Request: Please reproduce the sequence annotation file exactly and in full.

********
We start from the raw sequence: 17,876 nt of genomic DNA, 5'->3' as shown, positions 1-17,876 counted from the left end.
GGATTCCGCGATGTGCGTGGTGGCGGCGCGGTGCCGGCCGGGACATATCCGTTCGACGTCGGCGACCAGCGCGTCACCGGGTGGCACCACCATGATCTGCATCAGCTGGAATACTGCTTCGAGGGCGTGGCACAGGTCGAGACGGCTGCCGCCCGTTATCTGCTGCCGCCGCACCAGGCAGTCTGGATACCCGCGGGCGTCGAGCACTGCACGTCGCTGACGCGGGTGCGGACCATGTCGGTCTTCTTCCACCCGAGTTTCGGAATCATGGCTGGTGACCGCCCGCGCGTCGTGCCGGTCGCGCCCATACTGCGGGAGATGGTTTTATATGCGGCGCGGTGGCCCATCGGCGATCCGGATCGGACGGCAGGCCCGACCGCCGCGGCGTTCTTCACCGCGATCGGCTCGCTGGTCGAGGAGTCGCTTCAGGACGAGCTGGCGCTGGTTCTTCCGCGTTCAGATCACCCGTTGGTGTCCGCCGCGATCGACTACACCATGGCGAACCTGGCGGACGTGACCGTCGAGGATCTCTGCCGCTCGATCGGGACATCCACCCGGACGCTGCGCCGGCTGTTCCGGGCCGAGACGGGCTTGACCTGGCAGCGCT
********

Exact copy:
We start from the raw sequence: 17,876 nt of genomic DNA, 5'->3' as shown, positions 1-17,876 counted from the left end.
GGATTCCGCGATGTGCGTGGTGGCGGCGCGGTGCCGGCCGGGACATATCCGTTCGACGTCGGCGACCAGCGCGTCACCGGGTGGCACCACCATGATCTGCATCAGCTGGAATACTGCTTCGAGGGCGTGGCACAGGTCGAGACGGCTGCCGCCCGTTATCTGCTGCCGCCGCACCAGGCAGTCTGGATACCCGCGGGCGTCGAGCACTGCACGTCGCTGACGCGGGTGCGGACCATGTCGGTCTTCTTCCACCCGAGTTTCGGAATCATGGCTGGTGACCGCCCGCGCGTCGTGCCGGTCGCGCCCATACTGCGGGAGATGGTTTTATATGCGGCGCGGTGGCCCATCGGCGATCCGGATCGGACGGCAGGCCCGACCGCCGCGGCGTTCTTCACCGCGATCGGCTCGCTGGTCGAGGAGTCGCTTCAGGACGAGCTGGCGCTGGTTCTTCCGCGTTCAGATCACCCGTTGGTGTCCGCCGCGATCGACTACACCATGGCGAACCTGGCGGACGTGACCGTCGAGGATCTCTGCCGCTCGATCGGGACATCCACCCGGACGCTGCGCCGGCTGTTCCGGGCCGAGACGGGCTTGACCTGGCAGCGCT